Cass County Animal Control reunites dog with owner after three years

Published 8:12 am Saturday, October 3, 2020

CASSOPOLIS — As Venes Mosier walked around her Hopkinsville, Kentucky home this week, a phone pressed to her ear, her dog, Callie, was never far behind. As Mosier talked, the tip-toe of Callie’s paws could be heard in the background.

“She’s been like this all week,” Mosier said, her breathy laugh echoing over the other end of the receiver. “She’s always at my heels. She always needs to be near her mom, yes she does.”

Mosier said she believes Callie is making up for lost time. Last week, the pair were reunited after three years apart, thanks to Cass County Animal Control.

“I’m still in shock,” Mosier, a 56-year-old military veteran, said. “To find her after so long — and so far, away — is amazing.”

Just before Christmas in 2017, Mosier’s home was broken into, and her dogs, including Callie, were stolen. Heartbroken, Mosier never stopped searching for her beloved pets. She was reunited with one of her dogs but eventually began to believe Callie was gone for good.

But then a miracle happened.

Late last month, Cass County Animal Control officers picked up a stray dog. When they were scanning the dog for intake, they found she was microchipped. The dog turned out to be Callie, and Cass County Animal Control officers were able to make contact with Mosier.

“This was kind of a wild surprise,” said Cass County Animal Control Director Ron Butts. “It’s amazing.”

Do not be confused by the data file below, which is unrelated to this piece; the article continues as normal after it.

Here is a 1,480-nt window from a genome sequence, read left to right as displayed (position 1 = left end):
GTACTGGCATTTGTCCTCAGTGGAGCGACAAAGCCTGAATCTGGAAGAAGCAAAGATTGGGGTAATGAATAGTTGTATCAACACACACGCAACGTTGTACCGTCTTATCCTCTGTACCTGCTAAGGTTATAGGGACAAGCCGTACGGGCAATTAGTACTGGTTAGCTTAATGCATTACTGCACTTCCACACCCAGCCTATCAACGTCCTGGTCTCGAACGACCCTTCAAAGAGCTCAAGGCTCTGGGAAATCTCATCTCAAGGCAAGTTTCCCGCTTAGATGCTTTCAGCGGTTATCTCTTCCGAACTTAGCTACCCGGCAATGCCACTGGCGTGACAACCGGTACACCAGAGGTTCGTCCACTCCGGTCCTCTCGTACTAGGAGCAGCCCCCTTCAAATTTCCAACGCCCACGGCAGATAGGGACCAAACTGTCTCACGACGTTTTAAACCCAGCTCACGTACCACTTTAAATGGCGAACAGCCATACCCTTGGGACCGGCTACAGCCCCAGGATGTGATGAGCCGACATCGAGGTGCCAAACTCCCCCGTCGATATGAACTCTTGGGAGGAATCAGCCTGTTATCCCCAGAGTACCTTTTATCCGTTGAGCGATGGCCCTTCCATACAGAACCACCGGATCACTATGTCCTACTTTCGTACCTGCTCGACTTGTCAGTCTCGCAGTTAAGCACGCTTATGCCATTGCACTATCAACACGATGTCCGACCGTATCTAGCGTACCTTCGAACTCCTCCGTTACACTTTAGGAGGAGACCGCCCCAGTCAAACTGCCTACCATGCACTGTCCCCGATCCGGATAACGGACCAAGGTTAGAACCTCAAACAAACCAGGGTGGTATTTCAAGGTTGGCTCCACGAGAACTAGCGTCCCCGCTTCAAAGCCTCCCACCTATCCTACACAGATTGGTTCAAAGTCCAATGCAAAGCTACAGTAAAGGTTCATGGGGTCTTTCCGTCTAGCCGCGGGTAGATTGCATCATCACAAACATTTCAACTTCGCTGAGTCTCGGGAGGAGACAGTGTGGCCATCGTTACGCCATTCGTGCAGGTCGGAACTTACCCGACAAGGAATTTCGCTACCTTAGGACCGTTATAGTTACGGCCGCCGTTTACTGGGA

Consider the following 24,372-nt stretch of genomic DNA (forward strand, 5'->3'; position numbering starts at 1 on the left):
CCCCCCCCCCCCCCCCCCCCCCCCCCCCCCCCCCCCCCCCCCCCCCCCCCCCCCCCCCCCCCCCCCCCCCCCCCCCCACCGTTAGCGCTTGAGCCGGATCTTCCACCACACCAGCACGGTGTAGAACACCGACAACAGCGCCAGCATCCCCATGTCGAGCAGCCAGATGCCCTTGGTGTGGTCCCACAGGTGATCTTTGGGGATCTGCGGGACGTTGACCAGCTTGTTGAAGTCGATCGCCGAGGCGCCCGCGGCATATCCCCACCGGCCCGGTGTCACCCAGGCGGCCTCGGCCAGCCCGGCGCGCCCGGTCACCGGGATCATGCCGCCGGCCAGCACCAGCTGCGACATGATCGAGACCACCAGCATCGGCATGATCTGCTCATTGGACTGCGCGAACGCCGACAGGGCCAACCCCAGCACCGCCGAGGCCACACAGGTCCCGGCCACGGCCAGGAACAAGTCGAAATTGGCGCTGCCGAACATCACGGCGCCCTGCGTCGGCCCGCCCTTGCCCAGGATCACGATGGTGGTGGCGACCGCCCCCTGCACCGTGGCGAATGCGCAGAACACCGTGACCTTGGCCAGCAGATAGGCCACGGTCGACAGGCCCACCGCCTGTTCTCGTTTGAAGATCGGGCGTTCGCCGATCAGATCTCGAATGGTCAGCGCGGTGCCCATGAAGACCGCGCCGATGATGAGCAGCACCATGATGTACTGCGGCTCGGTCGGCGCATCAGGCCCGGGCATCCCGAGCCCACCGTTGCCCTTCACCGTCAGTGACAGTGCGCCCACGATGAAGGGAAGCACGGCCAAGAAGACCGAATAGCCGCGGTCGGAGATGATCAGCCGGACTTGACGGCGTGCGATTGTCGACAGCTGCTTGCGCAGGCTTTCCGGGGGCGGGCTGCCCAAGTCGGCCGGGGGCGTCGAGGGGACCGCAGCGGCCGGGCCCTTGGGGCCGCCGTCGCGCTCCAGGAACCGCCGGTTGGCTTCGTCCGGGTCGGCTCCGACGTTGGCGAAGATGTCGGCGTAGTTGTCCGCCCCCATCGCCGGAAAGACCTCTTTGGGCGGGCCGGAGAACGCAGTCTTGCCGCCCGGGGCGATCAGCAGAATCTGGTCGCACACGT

As Mosier could not make the trip to Michigan due to health reasons, Mosier and Cass County Animal Control worked together to find a volunteer organization to transport Callie back home. Not long after, Callie and Mosier were reunited.

Mosier said the moment was an emotional one for her.

“I had tears in my eyes,” she said. “She recognized me right away.”

If Mosier learned anything from this experience, she said it is the importance of microchipping pets, as Callie’s microchip and registration made their reunion possible.

“Chipping is so important,” she said. “It’s really not that expensive, and to get [Callie] back and have her recognize me after all that time, I’d gladly pay that money again.”

To Butts, the experience is not only a lesson in the importance of microchipping, but it is also a heartwarming story that has lifted the spirits of his entire department.

“This was a feel-good story we all kind of needed,” he said. “It’s a nice happy story with all the doom and gloom that has been happening this summer. It really makes for the ending to a great day.”

As Callie resettles into her Kentucky home, Mosier said she is giving her lots of love to make up for the three years they spent apart.

“She is certainly happy to be home, and I’m so happy,” Mosier said.